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Wednesday, September 22, 2021

MFA Student Exhibition at Nelson Gallery

Art is an ever-changing form, especially when reviewing paintings and sculptures throughout the ages. There was Michelangelo, who created cherub angels and lush scenery. Leonardo da Vinci was renowned for his lifelike sketches of the human body as well as the eternal Mona Lisa, who has the faintest of a smile on her face. Vincent Van Gogh, plagued by depression, celebrated the brightness of life and the world around him. However, as the timeline for art goes on, everything begins to change. Artists began to take charge and create their perspectives to share with viewers, hence Warhol’s “Pop-Art” or Georgia O’Keefe’s abstract paintings of flowers.

Former UC Davis professor and painter Roy De Forest has observed how events could greatly influence art, especially war.

“In a time of social disruption, scientific rationalization, and political instability, the creation of art is an act of dangerous faith,” De Forest wrote in an MFA catalogue.

On Friday, the Nelson Gallery will celebrate its Master of Fine Arts Degree Exhibition in which seven students will be showcasing their work. The exhibition will run from June 8 to 29, allowing faculty, students and art lovers time to drop by and marvel at the students’ creations as well as see how today’s world, with its crumbling political regimes and tension, have impacted the artists’ perspectives.

The seven students who are featured in the exhibition are Dani Galietti, Daniel Brickman, Kyle Dunn, Katherine Nulicek, Terry Peterson, Erika Romero and Jared Theis. Renny Pritikin, the director of the Nelson Gallery, commented on the assortment of different focuses that the artists have.

“This is an unusually multidisciplinary group. There are two performance artists who make sculpture and video, two painters who also make sculpture, two sculptors who make installations and one artist who makes kinetic sculpture,” Pritikin said. “The end result is a jam-packed gallery full of surprises at every turn.”

In addition, Pritikin has written short essays about each of the artists.

“Dani Galietti is a young woman deeply invested in understanding the social roles women still have imposed upon them well into the 21st century,” Pritikin wrote. Galietti will be showing a video of her performances gathered from recent months at the MFA show.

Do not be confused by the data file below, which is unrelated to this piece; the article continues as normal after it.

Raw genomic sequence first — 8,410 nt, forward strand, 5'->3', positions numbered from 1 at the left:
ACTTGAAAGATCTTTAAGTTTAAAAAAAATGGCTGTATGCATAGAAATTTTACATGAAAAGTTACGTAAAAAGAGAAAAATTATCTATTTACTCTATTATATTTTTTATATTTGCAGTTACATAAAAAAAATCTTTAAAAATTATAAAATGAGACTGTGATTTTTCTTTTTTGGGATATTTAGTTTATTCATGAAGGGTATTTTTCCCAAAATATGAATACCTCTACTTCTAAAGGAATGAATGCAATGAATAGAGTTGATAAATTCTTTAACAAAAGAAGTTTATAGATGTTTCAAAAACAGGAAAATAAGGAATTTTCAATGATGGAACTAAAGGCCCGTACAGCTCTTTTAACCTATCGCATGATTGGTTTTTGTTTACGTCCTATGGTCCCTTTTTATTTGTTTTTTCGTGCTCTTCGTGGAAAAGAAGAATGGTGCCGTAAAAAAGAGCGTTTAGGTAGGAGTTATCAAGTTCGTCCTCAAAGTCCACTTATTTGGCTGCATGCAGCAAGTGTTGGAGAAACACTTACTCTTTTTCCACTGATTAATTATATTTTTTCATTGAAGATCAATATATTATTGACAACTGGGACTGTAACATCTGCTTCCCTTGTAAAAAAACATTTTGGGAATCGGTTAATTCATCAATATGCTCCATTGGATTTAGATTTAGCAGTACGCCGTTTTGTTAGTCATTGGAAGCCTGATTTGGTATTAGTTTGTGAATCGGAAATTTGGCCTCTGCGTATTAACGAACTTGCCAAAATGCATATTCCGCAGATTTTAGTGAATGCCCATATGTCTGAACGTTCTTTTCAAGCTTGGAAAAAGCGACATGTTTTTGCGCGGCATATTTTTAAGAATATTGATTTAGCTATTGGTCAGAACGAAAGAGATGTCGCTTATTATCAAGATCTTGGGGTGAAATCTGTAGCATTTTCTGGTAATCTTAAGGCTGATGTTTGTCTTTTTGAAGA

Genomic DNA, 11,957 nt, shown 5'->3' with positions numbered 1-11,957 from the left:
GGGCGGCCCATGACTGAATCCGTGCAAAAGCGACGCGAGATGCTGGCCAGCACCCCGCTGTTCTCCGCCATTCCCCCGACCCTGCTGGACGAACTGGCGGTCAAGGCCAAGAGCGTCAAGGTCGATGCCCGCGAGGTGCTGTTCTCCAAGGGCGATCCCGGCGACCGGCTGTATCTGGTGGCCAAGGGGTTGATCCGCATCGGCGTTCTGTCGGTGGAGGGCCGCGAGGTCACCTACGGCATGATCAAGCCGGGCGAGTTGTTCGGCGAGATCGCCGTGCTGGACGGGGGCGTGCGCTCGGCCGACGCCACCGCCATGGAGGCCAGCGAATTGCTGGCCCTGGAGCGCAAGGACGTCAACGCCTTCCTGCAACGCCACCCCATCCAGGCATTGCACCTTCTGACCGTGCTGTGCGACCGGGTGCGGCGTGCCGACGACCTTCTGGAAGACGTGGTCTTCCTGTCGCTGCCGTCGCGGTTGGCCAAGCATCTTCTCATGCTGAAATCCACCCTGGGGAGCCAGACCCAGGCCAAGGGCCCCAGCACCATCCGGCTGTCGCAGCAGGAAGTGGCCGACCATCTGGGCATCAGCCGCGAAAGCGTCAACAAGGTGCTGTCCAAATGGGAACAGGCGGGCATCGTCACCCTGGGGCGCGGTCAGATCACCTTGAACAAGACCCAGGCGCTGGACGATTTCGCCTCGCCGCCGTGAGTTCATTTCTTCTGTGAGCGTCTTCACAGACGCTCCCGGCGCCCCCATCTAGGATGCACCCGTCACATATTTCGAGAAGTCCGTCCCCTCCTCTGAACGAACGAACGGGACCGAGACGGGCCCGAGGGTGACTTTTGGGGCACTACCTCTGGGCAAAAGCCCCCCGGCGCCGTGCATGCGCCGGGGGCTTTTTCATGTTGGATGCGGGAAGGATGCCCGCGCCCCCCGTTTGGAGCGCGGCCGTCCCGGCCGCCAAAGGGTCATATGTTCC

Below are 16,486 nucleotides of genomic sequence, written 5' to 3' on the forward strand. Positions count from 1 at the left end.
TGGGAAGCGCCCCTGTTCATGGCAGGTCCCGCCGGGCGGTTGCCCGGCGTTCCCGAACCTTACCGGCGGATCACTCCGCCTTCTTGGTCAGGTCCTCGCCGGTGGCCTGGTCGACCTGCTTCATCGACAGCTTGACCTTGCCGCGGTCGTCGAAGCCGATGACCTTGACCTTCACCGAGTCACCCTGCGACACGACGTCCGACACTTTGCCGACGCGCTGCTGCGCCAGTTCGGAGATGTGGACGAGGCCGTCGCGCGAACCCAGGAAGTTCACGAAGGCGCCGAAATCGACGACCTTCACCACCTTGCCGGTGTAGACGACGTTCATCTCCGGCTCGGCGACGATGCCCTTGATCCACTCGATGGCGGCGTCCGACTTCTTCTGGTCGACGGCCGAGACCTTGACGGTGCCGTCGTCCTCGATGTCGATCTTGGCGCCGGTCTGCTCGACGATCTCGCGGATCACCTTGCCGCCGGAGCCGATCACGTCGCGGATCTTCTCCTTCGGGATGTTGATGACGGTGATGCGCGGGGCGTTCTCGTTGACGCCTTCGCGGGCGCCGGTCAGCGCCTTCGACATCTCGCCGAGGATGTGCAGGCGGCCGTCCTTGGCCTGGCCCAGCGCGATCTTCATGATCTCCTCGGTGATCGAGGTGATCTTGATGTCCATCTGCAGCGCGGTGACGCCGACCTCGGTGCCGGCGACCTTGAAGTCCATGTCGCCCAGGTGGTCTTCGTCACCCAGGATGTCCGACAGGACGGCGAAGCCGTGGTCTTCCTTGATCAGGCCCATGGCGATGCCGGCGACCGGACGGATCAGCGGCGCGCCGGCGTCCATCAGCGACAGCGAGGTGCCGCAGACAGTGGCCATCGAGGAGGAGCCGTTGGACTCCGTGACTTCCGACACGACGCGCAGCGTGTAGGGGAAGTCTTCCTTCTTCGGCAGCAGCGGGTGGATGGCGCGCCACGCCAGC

Brickman’s work for the MFA exhibition is an enormous circle that is black and is around 15 feet in both diameter and height.

“Its crisp black line in space focuses the eye on the whiteness beyond; we’re forced to be a shrunken Alice looking through a keyhole at a gigantic world beyond, an art that we look through as much as at. Together his black objects are, like a murder of crows, both ominous and malleable in space,” Pritikin wrote.

They will also be showing a video of his performances in which he is wearing a costume made of netted ceramic trinkets and a headdress and sings about the outdoors.

“In performance, the erect piece is tethered to the ceiling, and the actor in the lower piece is free to nuzzle, sniff around at and flirt with it. The viewer is given access to a private reverie, a drug-free opium dream, an otherwise private playground of the artist’s memory,” Pritikin wrote.

Nulicek will be presenting a three-part exhibition that showcases the different elements in her paintings as well as her interests in sculpture, papermaking and even set design. Dunn, a sculptor and painter, will be showing his series of sculptures which are metal- and plastic-colored. Peterson will be presenting his kinetic sculpture, created from materials which include commercial plastic tarps and bags.

Romero, an artist who investigates illusion and reality through tromp l’oeil painting and minimalist sculptures, will be presenting a series of paintings and sculptures she has done so far. She also recently won the Miguel Velez Fellowship and is planning to continue her work overseas.

“Moving to a place where it is unfamiliar and unknown makes everyone uncomfortable. However, as an artist, I believe it can make my work move in unknown and more challenging directions,” Romero said.

MICHELLE RUAN can be reached at arts@theaggie.org.

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